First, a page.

Cases

Wolf v. UPTE

In May 2019, Isaac Wolf filed a federal lawsuit against his employer, the Regents of the University of California, and University Professional & Technical Employees Communications Workers of America Local 9119 for violating his First Amendment rights to free speech and freedom of association. Wolf began…
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Leitch v. AFSCME

On May 1, 2019, nine workers in Illinois government filed a federal class action lawsuit against AFSCME, demanding the union return money taken from their paychecks for union “agency” or “fair share” fees before the Court’s June 2018 ruling in Janus v. AFSCME. If successful, these workers and more than…
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Hannay v. Kent State

Annamarie Hannay, Adda Gape and John Kohl are custodians for student residence halls at Kent State University. Since they started working at the university, they were required to pay money to AFSCME, American Federation of State, County, and Municipal Employees. Several months after the Supreme Court ruling in Janus v.
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Bennett v. AFSCME

Susan Bennett has worked for the Moline-Coal Valley School District since 2009. Since then she has been required to pay either membership dues or non-member fees to AFSCME Local 672. But in June 2018, the U.S. Supreme Court ruled in the landmark case Janus v. AFSCME that mandatory…
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Sweet v. California Association of Psychiatric Technicians

Alfred Sweet is a psychiatric technician at Atascadero State Hospital in Paso Robles. Sweet joined the California Association of Psychiatric Technicians when he started working at the hospital in 2011 and began making requests to resign and become an agency fee payer in 2014. Those requests were denied. After the…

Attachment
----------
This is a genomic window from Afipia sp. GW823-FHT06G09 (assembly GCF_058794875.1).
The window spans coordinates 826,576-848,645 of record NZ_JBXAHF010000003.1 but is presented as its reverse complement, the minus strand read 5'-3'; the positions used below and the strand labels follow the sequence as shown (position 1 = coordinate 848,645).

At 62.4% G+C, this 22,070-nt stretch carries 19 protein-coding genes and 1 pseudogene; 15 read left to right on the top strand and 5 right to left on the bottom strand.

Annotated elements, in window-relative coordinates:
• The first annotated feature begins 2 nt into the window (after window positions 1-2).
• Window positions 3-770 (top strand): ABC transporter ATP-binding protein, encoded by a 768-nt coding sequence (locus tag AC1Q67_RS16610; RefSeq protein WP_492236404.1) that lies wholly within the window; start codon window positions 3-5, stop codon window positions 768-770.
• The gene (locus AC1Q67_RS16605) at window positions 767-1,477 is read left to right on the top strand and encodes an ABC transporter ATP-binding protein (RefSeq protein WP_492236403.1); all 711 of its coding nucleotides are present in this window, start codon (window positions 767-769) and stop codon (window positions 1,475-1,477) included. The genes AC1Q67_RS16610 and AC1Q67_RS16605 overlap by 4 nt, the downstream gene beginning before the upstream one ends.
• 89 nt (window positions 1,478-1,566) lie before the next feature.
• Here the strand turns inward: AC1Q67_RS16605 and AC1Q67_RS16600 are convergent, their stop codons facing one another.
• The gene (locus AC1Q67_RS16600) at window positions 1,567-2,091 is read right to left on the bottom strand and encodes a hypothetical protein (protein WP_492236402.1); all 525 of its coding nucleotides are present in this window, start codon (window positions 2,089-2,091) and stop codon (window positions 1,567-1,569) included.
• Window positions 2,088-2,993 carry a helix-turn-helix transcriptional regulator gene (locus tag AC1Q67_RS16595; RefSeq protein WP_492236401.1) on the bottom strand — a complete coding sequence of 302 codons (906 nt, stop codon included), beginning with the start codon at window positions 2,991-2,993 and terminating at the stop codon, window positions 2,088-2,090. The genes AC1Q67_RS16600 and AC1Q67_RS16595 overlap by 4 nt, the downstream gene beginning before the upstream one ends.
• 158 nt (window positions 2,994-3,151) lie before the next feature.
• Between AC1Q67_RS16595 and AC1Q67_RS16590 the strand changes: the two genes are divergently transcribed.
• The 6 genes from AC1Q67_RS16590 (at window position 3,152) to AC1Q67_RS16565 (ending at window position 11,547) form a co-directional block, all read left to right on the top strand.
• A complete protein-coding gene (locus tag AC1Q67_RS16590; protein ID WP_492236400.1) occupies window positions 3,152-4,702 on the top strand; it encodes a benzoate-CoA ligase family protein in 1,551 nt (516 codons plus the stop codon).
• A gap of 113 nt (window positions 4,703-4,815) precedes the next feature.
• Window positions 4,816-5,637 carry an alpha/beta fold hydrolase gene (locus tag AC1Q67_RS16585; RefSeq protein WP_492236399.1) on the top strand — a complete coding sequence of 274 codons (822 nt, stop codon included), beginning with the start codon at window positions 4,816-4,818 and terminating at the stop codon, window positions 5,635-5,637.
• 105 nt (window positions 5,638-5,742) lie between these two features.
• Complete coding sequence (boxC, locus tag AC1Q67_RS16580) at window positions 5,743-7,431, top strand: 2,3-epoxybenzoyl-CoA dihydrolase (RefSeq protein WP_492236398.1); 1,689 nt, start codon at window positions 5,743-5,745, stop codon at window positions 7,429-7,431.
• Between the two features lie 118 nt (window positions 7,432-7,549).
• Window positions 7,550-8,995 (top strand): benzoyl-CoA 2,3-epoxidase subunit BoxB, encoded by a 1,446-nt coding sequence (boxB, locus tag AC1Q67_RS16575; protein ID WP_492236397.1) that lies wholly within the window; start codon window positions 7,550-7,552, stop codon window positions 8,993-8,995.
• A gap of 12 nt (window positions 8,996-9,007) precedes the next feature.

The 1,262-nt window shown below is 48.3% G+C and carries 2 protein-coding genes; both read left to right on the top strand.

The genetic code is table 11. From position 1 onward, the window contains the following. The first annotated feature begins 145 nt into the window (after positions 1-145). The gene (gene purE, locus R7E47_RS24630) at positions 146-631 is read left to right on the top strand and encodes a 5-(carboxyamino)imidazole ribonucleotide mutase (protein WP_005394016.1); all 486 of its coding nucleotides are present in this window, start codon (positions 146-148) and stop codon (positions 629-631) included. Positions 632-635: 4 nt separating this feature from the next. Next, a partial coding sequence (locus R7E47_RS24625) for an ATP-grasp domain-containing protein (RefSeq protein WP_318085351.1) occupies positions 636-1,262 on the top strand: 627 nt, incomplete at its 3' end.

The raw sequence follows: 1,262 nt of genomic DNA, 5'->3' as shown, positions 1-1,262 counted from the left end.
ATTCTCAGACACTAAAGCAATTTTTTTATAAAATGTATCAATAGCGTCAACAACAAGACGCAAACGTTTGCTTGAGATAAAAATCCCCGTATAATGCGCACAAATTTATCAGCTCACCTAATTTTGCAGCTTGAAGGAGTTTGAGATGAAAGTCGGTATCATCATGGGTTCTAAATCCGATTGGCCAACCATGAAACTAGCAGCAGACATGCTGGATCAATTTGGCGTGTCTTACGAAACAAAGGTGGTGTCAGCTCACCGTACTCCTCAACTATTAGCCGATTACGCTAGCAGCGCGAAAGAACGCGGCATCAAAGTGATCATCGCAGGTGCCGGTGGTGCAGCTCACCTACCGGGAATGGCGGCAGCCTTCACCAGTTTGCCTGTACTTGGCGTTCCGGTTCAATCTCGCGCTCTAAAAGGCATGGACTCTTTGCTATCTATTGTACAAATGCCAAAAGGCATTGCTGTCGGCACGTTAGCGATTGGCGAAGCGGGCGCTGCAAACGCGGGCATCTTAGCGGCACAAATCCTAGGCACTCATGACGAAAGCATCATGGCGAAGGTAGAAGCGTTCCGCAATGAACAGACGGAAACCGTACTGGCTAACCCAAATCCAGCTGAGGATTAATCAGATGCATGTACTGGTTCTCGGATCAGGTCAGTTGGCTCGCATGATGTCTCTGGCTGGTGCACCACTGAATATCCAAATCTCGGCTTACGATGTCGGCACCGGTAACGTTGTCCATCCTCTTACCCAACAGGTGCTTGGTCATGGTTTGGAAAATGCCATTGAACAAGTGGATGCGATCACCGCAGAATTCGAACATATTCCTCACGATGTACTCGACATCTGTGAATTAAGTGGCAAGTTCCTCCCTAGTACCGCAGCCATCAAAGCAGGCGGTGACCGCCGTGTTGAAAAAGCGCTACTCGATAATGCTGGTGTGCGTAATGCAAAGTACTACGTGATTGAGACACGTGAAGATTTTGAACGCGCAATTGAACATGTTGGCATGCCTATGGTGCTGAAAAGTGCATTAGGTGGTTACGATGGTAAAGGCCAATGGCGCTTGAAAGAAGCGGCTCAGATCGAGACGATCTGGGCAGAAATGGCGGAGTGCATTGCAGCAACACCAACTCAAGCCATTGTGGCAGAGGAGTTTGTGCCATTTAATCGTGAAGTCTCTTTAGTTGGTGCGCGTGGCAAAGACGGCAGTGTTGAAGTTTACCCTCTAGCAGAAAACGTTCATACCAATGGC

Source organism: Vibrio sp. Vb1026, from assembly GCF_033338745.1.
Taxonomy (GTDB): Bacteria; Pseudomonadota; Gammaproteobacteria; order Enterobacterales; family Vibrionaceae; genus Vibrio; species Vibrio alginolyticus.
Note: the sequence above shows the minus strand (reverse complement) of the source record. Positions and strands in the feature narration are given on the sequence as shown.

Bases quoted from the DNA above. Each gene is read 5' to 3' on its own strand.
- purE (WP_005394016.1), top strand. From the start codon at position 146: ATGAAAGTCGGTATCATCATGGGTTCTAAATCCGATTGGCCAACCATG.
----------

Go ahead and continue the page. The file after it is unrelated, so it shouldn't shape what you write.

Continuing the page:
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O’Callaghan v. Napolitano

Two University of California workers filed a federal lawsuit alleging union dues were illegally deducted from their paychecks. Cara O’Callaghan has worked as the finance manager of the Sport Club program at the University of California, Santa Barbara, since 2009. Jenée Misraje has worked as an administrative assistant at the…
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Oliver v. SEIU

Shalea Oliver has worked as an income maintenance caseworker for the Pennsylvania Department of Human Services since 2014. In her position, she helps a variety of people, including the under or unemployed, disabled and other vulnerable populations in Philadelphia.  As a Philadelphia native, service…
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Adams, et al v. Teamsters

Four mental health workers in Lebanon County, Pennsylvania, tried for months to quit their government union, Teamsters Local 429, with no success. The U.S. Supreme Court ruled in Janus v. AFSCME that it is unconstitutional to require government workers to pay…
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Grossman v. HGEA

In January 2019, the Liberty Justice Center filed a lawsuit on behalf of Patricia Grossman, an employee of the University of Hawaii at Hilo, against the University and the Hawaii Government Employees Association (HGEA) for refusing to allow her to resign union membership. Ms. Grossman has…
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Mandel v. SEIU